“Chelsea and East Boston are surrounded by highways and tunnels and also have an incredible need for investment in public transit,” she said. “The need to ensure that the EJ council is created so that it informs these investments is absolutely critical.”
In addition to helping the state define environmental justice populations, the council is expected to advise the administration on how it considers the environmental impact to those populations in state policy decisions. The infrastructure bond bill presents an opportunity for the council’s input, particularly for portions managed by the Executive Office of Energy and Environmental Affairs (EEA), said Staci Rubin, the vice president of environmental justice at the Conservation Law Foundation. “It would be great for the EJ Advisory Council to be able to make some recommendations for how that money gets allocated,” she said.
Baker has made no appointments to the council, though advocates say a handful of people have been contacted about possibly joining the board. Baker’s budget requests in the last two years included no specific spending to help create the group, though for the next fiscal year he requested $332,014 for the EEA to implement its environmental justice strategy and “promote and secure environmental justice.”
‘My planet’s dying’: UMass students feel anxious, compelled to act on climate change
Climate change is affecting our world and our livelihoods, from rising sea levels to extreme weather events. Last month, the U.N. Science Panel on Climate Change released a dire report on the situation. Still, some experts say it’s not too late.
Juliette Rooney Varga, a professor at UMass Lowell and director of the school’s Climate Change Initiative, said the students she works with are experiencing a sinking anxiety about the state of the environment, something often referred to as climate anxiety. To better understand that, GBH’s Morning Edition hosts Jeremy Siegel and Paris Alston met up with the professor and her students to learn how the state of our planet is affecting their lives.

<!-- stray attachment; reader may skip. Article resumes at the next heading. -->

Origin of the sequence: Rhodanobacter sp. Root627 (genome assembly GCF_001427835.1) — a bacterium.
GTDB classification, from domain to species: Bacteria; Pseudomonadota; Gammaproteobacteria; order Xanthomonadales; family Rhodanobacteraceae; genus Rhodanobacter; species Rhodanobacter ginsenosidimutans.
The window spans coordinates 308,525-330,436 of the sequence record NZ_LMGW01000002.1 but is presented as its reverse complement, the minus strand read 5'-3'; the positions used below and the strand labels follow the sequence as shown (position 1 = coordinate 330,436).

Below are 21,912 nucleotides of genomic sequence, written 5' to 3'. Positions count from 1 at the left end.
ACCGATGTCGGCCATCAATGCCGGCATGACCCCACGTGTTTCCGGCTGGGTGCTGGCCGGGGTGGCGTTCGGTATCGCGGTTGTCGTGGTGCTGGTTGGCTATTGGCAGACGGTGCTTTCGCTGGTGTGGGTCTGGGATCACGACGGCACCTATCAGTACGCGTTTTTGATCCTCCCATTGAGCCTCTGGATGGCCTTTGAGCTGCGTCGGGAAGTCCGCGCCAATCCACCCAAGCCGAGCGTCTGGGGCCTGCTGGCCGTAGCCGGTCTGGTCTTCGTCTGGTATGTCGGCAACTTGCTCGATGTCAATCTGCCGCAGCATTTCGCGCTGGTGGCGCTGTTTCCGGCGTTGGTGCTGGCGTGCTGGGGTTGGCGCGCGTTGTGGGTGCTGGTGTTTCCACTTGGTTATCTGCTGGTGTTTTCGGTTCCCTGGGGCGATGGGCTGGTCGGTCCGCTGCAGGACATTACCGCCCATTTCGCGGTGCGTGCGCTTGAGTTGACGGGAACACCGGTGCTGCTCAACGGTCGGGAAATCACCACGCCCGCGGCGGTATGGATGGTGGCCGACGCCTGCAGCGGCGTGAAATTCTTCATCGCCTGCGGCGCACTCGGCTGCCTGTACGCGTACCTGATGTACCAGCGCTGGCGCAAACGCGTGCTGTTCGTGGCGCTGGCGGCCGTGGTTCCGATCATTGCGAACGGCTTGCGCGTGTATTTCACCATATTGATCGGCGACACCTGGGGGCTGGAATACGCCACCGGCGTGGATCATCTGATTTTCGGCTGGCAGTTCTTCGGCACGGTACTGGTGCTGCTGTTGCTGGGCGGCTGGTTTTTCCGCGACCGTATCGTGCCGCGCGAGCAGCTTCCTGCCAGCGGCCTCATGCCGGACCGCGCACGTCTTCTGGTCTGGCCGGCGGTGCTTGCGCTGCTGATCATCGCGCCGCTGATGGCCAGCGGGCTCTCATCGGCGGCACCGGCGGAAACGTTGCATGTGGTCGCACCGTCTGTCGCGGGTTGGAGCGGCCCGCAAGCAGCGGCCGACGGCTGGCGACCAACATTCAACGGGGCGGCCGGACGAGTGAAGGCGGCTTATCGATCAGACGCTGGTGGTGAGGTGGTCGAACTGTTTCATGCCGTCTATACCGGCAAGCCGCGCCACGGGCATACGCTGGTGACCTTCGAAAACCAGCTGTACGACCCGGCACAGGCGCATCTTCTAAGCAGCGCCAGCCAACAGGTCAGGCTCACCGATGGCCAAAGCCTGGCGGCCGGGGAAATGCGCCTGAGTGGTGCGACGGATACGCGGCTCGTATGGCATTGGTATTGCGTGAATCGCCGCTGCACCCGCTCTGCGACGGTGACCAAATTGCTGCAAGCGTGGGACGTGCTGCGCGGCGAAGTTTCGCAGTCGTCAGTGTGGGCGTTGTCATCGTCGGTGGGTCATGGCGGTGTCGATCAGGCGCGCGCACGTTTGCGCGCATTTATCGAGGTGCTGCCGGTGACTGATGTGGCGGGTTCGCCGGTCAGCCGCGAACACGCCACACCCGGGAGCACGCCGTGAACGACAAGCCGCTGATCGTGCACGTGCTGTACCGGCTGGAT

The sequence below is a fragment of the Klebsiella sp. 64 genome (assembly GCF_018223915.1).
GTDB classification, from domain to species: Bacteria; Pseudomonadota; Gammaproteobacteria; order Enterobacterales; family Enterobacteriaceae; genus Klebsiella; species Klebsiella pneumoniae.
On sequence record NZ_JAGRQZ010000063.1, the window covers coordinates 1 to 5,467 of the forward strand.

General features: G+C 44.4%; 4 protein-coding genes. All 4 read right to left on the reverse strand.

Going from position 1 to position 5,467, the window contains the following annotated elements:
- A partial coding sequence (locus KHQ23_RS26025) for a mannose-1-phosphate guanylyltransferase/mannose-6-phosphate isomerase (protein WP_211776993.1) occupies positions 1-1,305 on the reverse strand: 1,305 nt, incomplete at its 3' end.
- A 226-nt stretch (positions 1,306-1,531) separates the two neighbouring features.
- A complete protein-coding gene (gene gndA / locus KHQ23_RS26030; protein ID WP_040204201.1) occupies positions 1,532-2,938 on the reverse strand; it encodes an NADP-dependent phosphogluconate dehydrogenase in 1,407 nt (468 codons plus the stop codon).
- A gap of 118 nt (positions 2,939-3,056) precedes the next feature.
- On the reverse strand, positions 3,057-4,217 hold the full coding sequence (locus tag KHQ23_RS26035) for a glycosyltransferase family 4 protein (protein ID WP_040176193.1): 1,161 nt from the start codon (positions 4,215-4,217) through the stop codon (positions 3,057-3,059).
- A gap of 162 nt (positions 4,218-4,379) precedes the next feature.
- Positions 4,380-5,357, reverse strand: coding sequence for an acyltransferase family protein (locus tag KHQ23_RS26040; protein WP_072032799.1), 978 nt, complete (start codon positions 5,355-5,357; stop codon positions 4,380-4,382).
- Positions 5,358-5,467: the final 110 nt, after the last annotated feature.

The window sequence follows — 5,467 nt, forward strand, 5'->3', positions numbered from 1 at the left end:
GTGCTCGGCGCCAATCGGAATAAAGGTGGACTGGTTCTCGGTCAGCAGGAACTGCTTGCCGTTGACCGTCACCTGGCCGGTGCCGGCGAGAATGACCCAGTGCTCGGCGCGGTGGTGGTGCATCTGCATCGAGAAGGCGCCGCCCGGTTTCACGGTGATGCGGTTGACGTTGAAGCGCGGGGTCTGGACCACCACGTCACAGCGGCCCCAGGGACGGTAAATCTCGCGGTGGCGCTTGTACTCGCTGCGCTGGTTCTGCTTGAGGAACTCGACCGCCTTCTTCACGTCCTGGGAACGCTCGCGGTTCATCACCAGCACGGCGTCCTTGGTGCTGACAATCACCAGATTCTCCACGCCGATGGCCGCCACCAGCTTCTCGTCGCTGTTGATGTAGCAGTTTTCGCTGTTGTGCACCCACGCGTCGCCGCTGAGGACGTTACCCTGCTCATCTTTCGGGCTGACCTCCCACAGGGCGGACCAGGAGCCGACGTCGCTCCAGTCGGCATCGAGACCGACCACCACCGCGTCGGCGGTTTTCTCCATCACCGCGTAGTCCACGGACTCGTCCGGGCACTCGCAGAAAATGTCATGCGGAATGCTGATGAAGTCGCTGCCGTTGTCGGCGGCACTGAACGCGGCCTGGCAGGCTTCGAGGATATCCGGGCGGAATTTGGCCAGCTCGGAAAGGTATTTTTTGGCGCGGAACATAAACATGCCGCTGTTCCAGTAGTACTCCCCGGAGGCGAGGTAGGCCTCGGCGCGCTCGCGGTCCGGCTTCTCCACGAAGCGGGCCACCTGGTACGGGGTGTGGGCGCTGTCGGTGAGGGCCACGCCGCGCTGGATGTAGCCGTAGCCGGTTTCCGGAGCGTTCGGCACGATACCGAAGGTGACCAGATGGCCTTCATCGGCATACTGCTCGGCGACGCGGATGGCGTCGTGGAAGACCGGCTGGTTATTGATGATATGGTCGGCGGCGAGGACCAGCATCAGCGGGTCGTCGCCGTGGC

Libby McGrosky, a junior environmental science major, said many in her generation feel a sense of urgency to act.
“I guess you could ignore it and not care — and maybe people who [do] are probably happier and a little less burdened by it all,” she said. “But like, I’m aware of it and I want to do something about it.”
Maddy Roop is clear: She is not passionate about climate change, but it has shaped her life. The senior business major said it has changed the way she lives, and that she carries the guilt of not doing enough to help the planet.
“I hate climate change. … I don’t want to, like, literally throw my whole life away to fix this problem that is not my problem, really. But I have to,” she said. “Because what else can I do? My planet’s dying.”
For some young adults, climate change is at the forefront of major decisions, such as their career and family. McGrosky said reports about a single person’s impact on the climate have led her to weigh what it means for people to have kids.
“And so it’s like, is it worth it or is it selfish?” she asked.
“I would love to live there,” she said. “Like, that’s always kind of what I envisioned. But like, realistically, it’s not smart to do that.”